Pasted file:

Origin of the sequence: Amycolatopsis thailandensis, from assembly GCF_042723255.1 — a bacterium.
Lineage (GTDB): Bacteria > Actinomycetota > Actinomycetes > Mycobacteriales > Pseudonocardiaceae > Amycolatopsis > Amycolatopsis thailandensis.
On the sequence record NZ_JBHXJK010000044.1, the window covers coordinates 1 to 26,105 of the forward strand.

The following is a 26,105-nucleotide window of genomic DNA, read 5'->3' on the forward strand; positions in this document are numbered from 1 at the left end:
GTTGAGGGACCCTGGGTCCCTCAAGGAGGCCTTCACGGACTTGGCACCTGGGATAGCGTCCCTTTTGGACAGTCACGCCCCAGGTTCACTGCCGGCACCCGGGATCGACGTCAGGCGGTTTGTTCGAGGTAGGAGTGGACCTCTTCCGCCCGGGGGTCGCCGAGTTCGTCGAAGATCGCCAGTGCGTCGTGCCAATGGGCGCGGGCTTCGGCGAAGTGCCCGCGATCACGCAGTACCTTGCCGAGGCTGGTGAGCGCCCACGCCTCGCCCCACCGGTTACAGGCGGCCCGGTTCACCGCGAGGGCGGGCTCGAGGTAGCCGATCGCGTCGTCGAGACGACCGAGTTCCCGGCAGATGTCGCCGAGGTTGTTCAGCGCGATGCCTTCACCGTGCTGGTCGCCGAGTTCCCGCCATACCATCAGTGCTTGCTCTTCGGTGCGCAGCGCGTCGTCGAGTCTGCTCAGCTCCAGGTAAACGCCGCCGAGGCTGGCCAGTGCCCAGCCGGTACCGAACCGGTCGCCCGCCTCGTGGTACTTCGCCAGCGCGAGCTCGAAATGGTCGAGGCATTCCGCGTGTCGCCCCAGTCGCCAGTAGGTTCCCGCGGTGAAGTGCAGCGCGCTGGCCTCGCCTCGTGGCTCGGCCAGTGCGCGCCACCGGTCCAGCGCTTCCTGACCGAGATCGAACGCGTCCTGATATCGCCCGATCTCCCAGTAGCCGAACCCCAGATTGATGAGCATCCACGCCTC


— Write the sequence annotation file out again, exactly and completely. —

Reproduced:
Origin of the sequence: Amycolatopsis thailandensis, from assembly GCF_042723255.1 — a bacterium.
Lineage (GTDB): Bacteria > Actinomycetota > Actinomycetes > Mycobacteriales > Pseudonocardiaceae > Amycolatopsis > Amycolatopsis thailandensis.
On the sequence record NZ_JBHXJK010000044.1, the window covers coordinates 1 to 26,105 of the forward strand.

The following is a 26,105-nucleotide window of genomic DNA, read 5'->3' on the forward strand; positions in this document are numbered from 1 at the left end:
GTTGAGGGACCCTGGGTCCCTCAAGGAGGCCTTCACGGACTTGGCACCTGGGATAGCGTCCCTTTTGGACAGTCACGCCCCAGGTTCACTGCCGGCACCCGGGATCGACGTCAGGCGGTTTGTTCGAGGTAGGAGTGGACCTCTTCCGCCCGGGGGTCGCCGAGTTCGTCGAAGATCGCCAGTGCGTCGTGCCAATGGGCGCGGGCTTCGGCGAAGTGCCCGCGATCACGCAGTACCTTGCCGAGGCTGGTGAGCGCCCACGCCTCGCCCCACCGGTTACAGGCGGCCCGGTTCACCGCGAGGGCGGGCTCGAGGTAGCCGATCGCGTCGTCGAGACGACCGAGTTCCCGGCAGATGTCGCCGAGGTTGTTCAGCGCGATGCCTTCACCGTGCTGGTCGCCGAGTTCCCGCCATACCATCAGTGCTTGCTCTTCGGTGCGCAGCGCGTCGTCGAGTCTGCTCAGCTCCAGGTAAACGCCGCCGAGGCTGGCCAGTGCCCAGCCGGTACCGAACCGGTCGCCCGCCTCGTGGTACTTCGCCAGCGCGAGCTCGAAATGGTCGAGGCATTCCGCGTGTCGCCCCAGTCGCCAGTAGGTTCCCGCGGTGAAGTGCAGCGCGCTGGCCTCGCCTCGTGGCTCGGCCAGTGCGCGCCACCGGTCCAGCGCTTCCTGACCGAGATCGAACGCGTCCTGATATCGCCCGATCTCCCAGTAGCCGAACCCCAGATTGATGAGCATCCACGCCTC